T-Space at The University of Toronto Libraries >
School of Graduate Studies - Theses >
Please use this identifier to cite or link to this item:
|Title: ||Extensible Networked-storage Virtualization with Metadata Management at the Block Level|
|Authors: ||Flouris, Michail D.|
|Advisor: ||Bilas, Angelos|
|Department: ||Computer Science|
|Keywords: ||Operating Systems|
Shared Virtual Disk
Extensible Virtual Storage
|Issue Date: ||24-Sep-2009|
|Abstract: ||Increased scaling costs and lack of desired features is leading to the evolution of high-performance storage systems from centralized architectures and specialized hardware to
decentralized, commodity storage clusters. Existing systems try to address storage cost and management issues at the filesystem level. Besides dictating the use of a specific filesystem, however, this approach leads to increased complexity and load imbalance towards the file-server side,
which in turn increase costs to scale.
In this thesis, we examine these problems at the block-level. This approach has several advantages, such as transparency, cost-efficiency, better resource utilization,
simplicity and easier management.
First of all, we explore the mechanisms, the merits, and the overheads associated with advanced metadata-intensive functionality at the block level, by providing versioning at
the block level. We find that block-level versioning has low overhead and offers transparency and simplicity advantages over filesystem-based approaches.
Secondly, we study the problem of providing extensibility required by diverse and changing application needs that may
use a single storage system. We provide support for (i)adding desired functions as block-level extensions, and (ii)flexibly combining them to create modular I/O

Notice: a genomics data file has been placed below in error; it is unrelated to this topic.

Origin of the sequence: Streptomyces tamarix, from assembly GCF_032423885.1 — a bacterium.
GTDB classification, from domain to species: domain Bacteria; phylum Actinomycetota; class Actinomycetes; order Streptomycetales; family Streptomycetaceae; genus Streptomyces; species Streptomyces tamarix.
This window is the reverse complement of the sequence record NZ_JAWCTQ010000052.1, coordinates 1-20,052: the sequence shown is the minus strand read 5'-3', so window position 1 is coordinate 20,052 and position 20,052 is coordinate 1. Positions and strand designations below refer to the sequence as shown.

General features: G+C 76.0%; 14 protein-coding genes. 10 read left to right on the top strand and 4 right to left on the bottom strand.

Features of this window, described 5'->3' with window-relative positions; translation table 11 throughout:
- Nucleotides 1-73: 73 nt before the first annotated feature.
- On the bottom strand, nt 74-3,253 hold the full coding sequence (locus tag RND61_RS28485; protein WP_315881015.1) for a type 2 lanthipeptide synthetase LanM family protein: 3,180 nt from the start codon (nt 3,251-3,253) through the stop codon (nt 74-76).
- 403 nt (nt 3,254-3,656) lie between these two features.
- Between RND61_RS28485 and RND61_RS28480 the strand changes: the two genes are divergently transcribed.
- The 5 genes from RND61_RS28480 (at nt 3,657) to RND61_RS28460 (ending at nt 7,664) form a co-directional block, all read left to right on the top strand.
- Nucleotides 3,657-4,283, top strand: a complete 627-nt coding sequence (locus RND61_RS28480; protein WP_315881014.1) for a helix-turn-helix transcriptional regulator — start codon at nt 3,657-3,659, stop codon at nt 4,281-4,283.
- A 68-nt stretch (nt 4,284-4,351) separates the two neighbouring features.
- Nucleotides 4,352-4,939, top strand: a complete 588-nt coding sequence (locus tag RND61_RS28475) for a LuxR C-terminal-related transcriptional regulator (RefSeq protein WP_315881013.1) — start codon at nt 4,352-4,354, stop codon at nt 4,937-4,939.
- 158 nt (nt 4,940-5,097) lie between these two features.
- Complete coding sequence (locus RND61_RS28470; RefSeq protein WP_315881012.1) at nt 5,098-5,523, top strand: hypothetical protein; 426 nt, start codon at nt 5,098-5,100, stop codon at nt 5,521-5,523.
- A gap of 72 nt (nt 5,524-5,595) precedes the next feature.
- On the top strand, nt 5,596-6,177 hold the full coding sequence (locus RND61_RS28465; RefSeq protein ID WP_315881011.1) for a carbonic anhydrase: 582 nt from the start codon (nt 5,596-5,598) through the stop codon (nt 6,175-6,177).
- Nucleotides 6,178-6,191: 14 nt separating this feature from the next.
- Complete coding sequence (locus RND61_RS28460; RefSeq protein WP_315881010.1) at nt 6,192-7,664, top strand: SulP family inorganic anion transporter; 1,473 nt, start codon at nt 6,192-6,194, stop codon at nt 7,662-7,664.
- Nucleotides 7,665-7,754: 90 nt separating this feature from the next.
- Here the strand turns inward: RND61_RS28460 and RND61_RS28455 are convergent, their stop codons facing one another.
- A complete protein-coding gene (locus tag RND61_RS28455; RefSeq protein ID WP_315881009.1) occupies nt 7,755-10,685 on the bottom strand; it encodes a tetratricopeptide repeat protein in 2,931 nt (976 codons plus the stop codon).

hierarchies. In this direction, we design, implement and evaluate an extensible block-level storage virtualization framework, Violin, with support for metadata-intensive
functions. Extending Violin we build Orchestra, an extensible framework for cluster storage virtualization and scalable storage sharing at the block-level. We show that Orchestra's enhanced block interface can substantially simplify the design of higher-level storage services, such
as cluster filesystems, while being scalable.
Finally, we consider the problem of consistency and availability in decentralized commodity clusters. We propose
RIBD, a novel storage system that provides support for handling both data and metadata consistency issues at the block layer. RIBD uses the notion of consistency intervals
(CIs) to provide fine-grain consistency semantics on sequences of block level operations by means of a lightweight transactional mechanism. RIBD relies on
Orchestra's virtualization mechanisms and uses a roll-back recovery mechanism based on low-overhead block-level versioning. We evaluate RIBD on a cluster of 24 nodes, and
find that it performs comparably to two popular cluster filesystems, PVFS and GFS, while offering stronger consistency guarantees.|
|Appears in Collections:||Doctoral|
Department of Computer Science - Doctoral theses
This item is licensed under a Creative Commons License
Items in T-Space are protected by copyright, with all rights reserved, unless otherwise indicated.